|The Brigham Young University Campus from the Y Mount. The BYU Harold B. Lee Library is the building in the middle with the blue glass structure as an entrance. Most of the Library in underground.|
During our time here in Provo, I have become more and more aware of the tremendous resources of the BYU Lee Library. Having spent many years working in university libraries, I have always appreciated the access to books and records these large libraries provided to their patrons. One of my early observations was reinforced after moving to Provo. While working at the University of Utah Library or the Arizona State University Law Library, I was always amazed that so few of the students used the libraries' resources, especially during semester breaks and other vacation times. I had this impression reinforced this week when I entered the BYU Family History Library and found only one student employee in the entire Family History Library.
While on a recent camping trip in Idaho and adjoining states, we stopped to wash clothes at a laundromat in Sandpoint, Idaho. While some washed clothes, the rest of us, including five of my grandchildren went to the local public library to wait. The children immediately began finding books to read and I set up my computer to do some catch-up writing. This was a really impressive library for a smaller town. It was also extremely busy even though there was no apparent special activity going on. We passed a very pleasant waiting time.
Back to the BYU Family History Library. From my perspective, this is easily the second largest specialized Family History Library in the world. But by adding the huge collections of the entire Lee Library, I am privileged to be at a world-class library. Every time I start to do some serious research on another family for myself or others, I am impressed by the Library's resources.
What I do see is the most of the patrons of the library, including the other missionaries serving in the Library, fail to use the Library's resources. Books go untouched. Microfilm and microfiche are only rarely accessed. I almost never see patrons or those serving in the Library using the fabulous collection of reference books prominently displayed in the Library. In fact, it is just exactly like my year's ago experience at the University of Utah Library during the times the students were on breaks between classes. From the full-time students' perspective, the Library is a place to study for their classes and socialize. From the perspective of the non-student patrons, the Library is a place to come and use electronic devices. It is very much like going to a world class restaurant to eat your peanut butter and jelly sandwich from a brown bag.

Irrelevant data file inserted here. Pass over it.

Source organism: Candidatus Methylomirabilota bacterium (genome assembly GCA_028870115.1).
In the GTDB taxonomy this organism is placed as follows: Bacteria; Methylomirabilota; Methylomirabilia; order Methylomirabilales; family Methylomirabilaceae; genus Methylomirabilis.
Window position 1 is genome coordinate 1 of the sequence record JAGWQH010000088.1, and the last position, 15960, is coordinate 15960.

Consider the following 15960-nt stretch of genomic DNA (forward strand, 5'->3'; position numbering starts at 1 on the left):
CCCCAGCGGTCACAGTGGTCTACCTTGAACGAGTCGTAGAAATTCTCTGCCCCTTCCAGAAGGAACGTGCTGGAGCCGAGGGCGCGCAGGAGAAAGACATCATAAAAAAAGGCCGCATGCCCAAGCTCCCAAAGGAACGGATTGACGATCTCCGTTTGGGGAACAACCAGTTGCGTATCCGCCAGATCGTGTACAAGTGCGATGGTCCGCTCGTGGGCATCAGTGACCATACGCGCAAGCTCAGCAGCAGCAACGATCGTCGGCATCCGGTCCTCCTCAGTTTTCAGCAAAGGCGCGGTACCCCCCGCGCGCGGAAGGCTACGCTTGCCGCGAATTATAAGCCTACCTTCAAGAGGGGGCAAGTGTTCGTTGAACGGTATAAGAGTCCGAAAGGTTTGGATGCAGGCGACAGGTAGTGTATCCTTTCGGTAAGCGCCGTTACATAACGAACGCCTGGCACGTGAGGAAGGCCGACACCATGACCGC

Why is this the case?
After thinking about this phenomena for about 60 years, I have come to the following conclusions.
- Very few people know how to use a library's collections.
- The internet is giving everyone the idea that it is the only source of information available to the world.
- Even those are comfortable in libraries lack the research skills to fully utilize their contents.
- Most people do not see study and research as positive leisure activities.
- Libraries, in general, do a poor job of promoting their research collections and university libraries are among those who do the least to promote their facilities.
- Public libraries are facing serious challenges in funding and support.
There are a lot of other reasons also, but that is enough to give some idea of the issues involved. Basically, the BYU Family History Library is part of an academic institution that does not view itself as "serving the general public." Whereas the famous Family History Library in Salt Lake City, Utah does everything it can to promote family history and included public use. Universities, in general, do not view themselves and their facilities as "public" at all. Visitors to most universities are tolerated at best unless the university sees a way to promote its own financial support. Universities love to have people come to sports events and other entertainment but discourage any other outside involvement. Prospective students and supporters of the university are given a "tour" of the university, but these tours seldom emphasize the academic resources of the library.
In living close to the university, I have an opportunity to talk with a lot of people who also live close to the university. I am constantly surprised at how few of those living within five minutes or so of BYU even know that there is a Family History Library on campus and many who do, usually comment that it is too inaccessible and they don't know where to park. However, those same people go to football or basketball games at the university and park blocks away from the stadium or Marriott Center.
For example, there is nothing at all on the BYU campus that would indicate either the existence or location of the Family History Library. If you manage to find the Lee Library, even if go inside, there is nothing indicating that the Family History Library is down the stairs in Level Two except a general map of the Library's sections. To find anything on campus, there are only a few cryptic signs that only help you if you know what you are looking for in the first place. In walking on the campus, even I am asked for directions.
If the BYU Family History Library is supposed to have, as its primary goal, the support of the students and faculty, then why don't the students and faculty use the facility? The answer to my own question is probably because they do not know what it is or where it is.
I love working at the BYU Family History Library. I can't think of anything I would rather do in my dotage and old age. I am grateful for the fabulous collections of information in the Library. But I am also sad that it is so underused by its own patrons and others who could benefit from its great resources.